We have heard it said, “at the Cross, the ground is level.”  This parable is about salvation and not rewards.  This teaches us about grace and God’s generosity.  Yet we struggle with this especially for those of us who are “churched.”  We somehow think because we have been following longer that we deserve more than those who follow Jesus as Savior and LORD late in life deserve.  This was true in Jesus’ day.  The religious elite felt that they were superior.  Those walking with Jesus felt way (see verses 20-27). 

Grace is something God-made not man-made so it is very difficult to understand or even grasp at times.  This is true when God doesn’t punish us as we deserve.  Many refuse to accept God’s gift of grace because they do not understand it.  Others may become jealous that God has shown grace to others.  They somehow feel that “they” do not deserve it without realizing that no one deserves grace from God.

In verses 17-19, Jesus predicts His death a third time.  The first two times were in Matthew 16:21 and 17:22-23.  Jesus goes into more detail in this account by mentioning whipping and crucifixion, which was for the worst kind of crimes against Rome.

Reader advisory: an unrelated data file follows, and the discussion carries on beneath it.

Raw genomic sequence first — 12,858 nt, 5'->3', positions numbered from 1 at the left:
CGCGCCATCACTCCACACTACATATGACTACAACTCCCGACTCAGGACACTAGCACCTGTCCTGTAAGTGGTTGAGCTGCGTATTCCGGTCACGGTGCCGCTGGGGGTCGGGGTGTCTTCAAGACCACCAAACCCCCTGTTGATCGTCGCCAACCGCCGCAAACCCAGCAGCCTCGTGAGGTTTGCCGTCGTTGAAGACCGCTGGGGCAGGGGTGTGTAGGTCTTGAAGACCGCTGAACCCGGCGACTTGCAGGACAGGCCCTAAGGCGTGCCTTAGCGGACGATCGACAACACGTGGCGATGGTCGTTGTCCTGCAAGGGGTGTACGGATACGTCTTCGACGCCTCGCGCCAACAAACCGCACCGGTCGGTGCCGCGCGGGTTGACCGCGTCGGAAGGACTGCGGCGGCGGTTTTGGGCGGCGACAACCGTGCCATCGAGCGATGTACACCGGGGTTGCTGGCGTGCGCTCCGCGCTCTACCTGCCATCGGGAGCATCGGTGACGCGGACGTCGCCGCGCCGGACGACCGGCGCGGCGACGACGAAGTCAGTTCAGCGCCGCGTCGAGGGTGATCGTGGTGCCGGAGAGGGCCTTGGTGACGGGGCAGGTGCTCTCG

Verses 20-27 show us a mother coming to Jesus with a request.  Notice she bows or kneels for respect.  Notice that she mentions the Kingdom of heaven.  This is a sign that she is part of those following Jesus.  It is also an indication of submission and possible worship of Jesus.  We know that she will be with Mary, the mother of Jesus, at the Crucifixion (27:56). 

There is a big contrast though.  Do you see how she wanted to get something from Jesus?  She was not there merely for worship or praise.  She was using Jesus to get something.  We can be guilty of doing this very thing ourselves rather than simply worshipping Him, being faithful to Him, etc.  We treat the LORD as a genie to do our bidding rather than understanding that we are to do His bidding (or will).  This is something that we must be very careful not to do.  It leads us to a place where we get upset at God for not “doing our bidding”.  There is an indicator that He is not LORD of our lives when we expect Him to serve rather than we serve Him.  This is a dangerous trap for us, so we must be very cautious.